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Expedia bought the old Amgen campus on the Seattle waterfront with plans to move its headquarters there in 2019. (GeekWire Photo)

Expedia just cleared an important permitting milestone with the city of Seattle as it prepares to move the majority of its workforce to its Seattle waterfront campus in 2019.

Expedia got the OK from the city for a Major Phased Development permit, which entitles the land for 15 years and allows development of up to 1.9 million square feet of office, giving the travel giant a longer period of time than normal permits would allow to decide how to build out its Seattle campus.

In 2015, Expedia announced plans to re-locate its headquarters from Bellevue to Seattle, paying biotech giant Amgen $229 million for its prized waterfront campus on Elliott Bay. The company is trading in a vertical headquarters for a campus closer to the feel of a Google or Apple HQ that happens to be just minutes from downtown. Expedia will renovate the old Amgen lab buildings and build a couple new structures to accommodate its growing workforce.

Originally, Expedia’s initial buildout plan included redeveloping four lab buildings on the former Amgen site and building a new 600,000-square-foot structure on the campus. That would give Expedia a total of about 1.2 million square feet when it moves in 2019. But the company on a quarterly earnings call last year said it planned to scale back what it wants to have in place when the move occurs.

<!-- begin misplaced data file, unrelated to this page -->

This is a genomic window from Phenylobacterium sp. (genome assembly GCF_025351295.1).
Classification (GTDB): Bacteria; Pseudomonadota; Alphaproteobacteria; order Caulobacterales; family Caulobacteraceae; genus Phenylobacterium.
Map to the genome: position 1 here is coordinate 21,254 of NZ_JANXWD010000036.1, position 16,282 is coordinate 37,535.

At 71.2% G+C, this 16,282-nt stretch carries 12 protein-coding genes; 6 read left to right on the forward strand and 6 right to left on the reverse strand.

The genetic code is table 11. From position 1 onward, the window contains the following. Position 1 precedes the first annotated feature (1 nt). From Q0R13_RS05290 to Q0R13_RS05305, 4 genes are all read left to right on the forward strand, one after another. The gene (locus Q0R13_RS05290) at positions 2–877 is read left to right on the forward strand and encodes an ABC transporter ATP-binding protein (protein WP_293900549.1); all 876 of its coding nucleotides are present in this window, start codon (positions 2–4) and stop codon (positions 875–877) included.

The scaled back plan still includes redeveloping the existing lab buildings by 2019 but holding off on the new structure for now. Expedia has said it is focused on building out the space it needs for the 2019 move and will re-examine future needs later. An Expedia spokeswoman on Wednesday told GeekWire that final construction plans are still coming together but the campus will be a mix of existing and new buildings.

The phased permit includes plans for future phases that could eventually expand the campus to 1.9 million square feet and accommodate up to approximately 8,000 employees.

With the change in plans, Expedia said it is still working through the new design. But it did give out an updated list of the firms working on the project; they are: ZGF, architect; GLY Construction, general contractor; Surfacedesign Inc., landscape architect; Unico Properties, building management; Seneca Group, development manager; and Paladino and Co., sustainability consultant.

Though Expedia is moving the bulk of its workforce to Seattle, it isn’t leaving its hometown of Bellevue, Wash., entirely. In March the company confirmed plans to extend a lease at a building called Skyline Tower in Bellevue to hold onto three floors of office space totaling 55,000 until at least 2022 with room for about 500 employees. Instead of a fixed office for certain teams or employees, the space will be available for employees to book for a certain amount of days per month.

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